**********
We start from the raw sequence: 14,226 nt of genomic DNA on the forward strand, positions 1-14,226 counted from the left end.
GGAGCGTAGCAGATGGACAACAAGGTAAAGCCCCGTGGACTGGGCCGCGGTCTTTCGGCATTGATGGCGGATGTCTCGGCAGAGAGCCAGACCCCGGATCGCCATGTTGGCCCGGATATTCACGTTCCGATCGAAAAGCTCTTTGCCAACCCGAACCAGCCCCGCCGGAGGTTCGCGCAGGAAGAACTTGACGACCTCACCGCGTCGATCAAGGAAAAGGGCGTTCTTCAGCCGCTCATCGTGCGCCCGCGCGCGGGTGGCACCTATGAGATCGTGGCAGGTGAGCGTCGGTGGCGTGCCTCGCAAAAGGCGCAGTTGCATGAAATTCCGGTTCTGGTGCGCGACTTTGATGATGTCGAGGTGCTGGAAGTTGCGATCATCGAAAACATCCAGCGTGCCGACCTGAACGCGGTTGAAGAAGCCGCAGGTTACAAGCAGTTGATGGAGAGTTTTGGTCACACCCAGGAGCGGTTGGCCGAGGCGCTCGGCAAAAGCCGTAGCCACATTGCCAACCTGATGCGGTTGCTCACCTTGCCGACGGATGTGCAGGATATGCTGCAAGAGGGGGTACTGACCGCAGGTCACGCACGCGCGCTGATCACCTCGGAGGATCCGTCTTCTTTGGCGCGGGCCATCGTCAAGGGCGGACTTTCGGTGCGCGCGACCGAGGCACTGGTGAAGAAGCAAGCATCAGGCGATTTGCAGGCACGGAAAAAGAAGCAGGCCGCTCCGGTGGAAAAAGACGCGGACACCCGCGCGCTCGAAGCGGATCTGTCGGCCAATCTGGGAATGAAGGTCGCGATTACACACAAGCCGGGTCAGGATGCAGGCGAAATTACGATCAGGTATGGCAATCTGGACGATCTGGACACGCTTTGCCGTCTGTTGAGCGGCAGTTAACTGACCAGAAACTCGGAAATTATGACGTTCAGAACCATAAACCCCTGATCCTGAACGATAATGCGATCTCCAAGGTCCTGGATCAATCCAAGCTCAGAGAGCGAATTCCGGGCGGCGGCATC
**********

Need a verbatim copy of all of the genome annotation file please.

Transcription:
We start from the raw sequence: 14,226 nt of genomic DNA on the forward strand, positions 1-14,226 counted from the left end.
GGAGCGTAGCAGATGGACAACAAGGTAAAGCCCCGTGGACTGGGCCGCGGTCTTTCGGCATTGATGGCGGATGTCTCGGCAGAGAGCCAGACCCCGGATCGCCATGTTGGCCCGGATATTCACGTTCCGATCGAAAAGCTCTTTGCCAACCCGAACCAGCCCCGCCGGAGGTTCGCGCAGGAAGAACTTGACGACCTCACCGCGTCGATCAAGGAAAAGGGCGTTCTTCAGCCGCTCATCGTGCGCCCGCGCGCGGGTGGCACCTATGAGATCGTGGCAGGTGAGCGTCGGTGGCGTGCCTCGCAAAAGGCGCAGTTGCATGAAATTCCGGTTCTGGTGCGCGACTTTGATGATGTCGAGGTGCTGGAAGTTGCGATCATCGAAAACATCCAGCGTGCCGACCTGAACGCGGTTGAAGAAGCCGCAGGTTACAAGCAGTTGATGGAGAGTTTTGGTCACACCCAGGAGCGGTTGGCCGAGGCGCTCGGCAAAAGCCGTAGCCACATTGCCAACCTGATGCGGTTGCTCACCTTGCCGACGGATGTGCAGGATATGCTGCAAGAGGGGGTACTGACCGCAGGTCACGCACGCGCGCTGATCACCTCGGAGGATCCGTCTTCTTTGGCGCGGGCCATCGTCAAGGGCGGACTTTCGGTGCGCGCGACCGAGGCACTGGTGAAGAAGCAAGCATCAGGCGATTTGCAGGCACGGAAAAAGAAGCAGGCCGCTCCGGTGGAAAAAGACGCGGACACCCGCGCGCTCGAAGCGGATCTGTCGGCCAATCTGGGAATGAAGGTCGCGATTACACACAAGCCGGGTCAGGATGCAGGCGAAATTACGATCAGGTATGGCAATCTGGACGATCTGGACACGCTTTGCCGTCTGTTGAGCGGCAGTTAACTGACCAGAAACTCGGAAATTATGACGTTCAGAACCATAAACCCCTGATCCTGAACGATAATGCGATCTCCAAGGTCCTGGATCAATCCAAGCTCAGAGAGCGAATTCCGGGCGGCGGCATC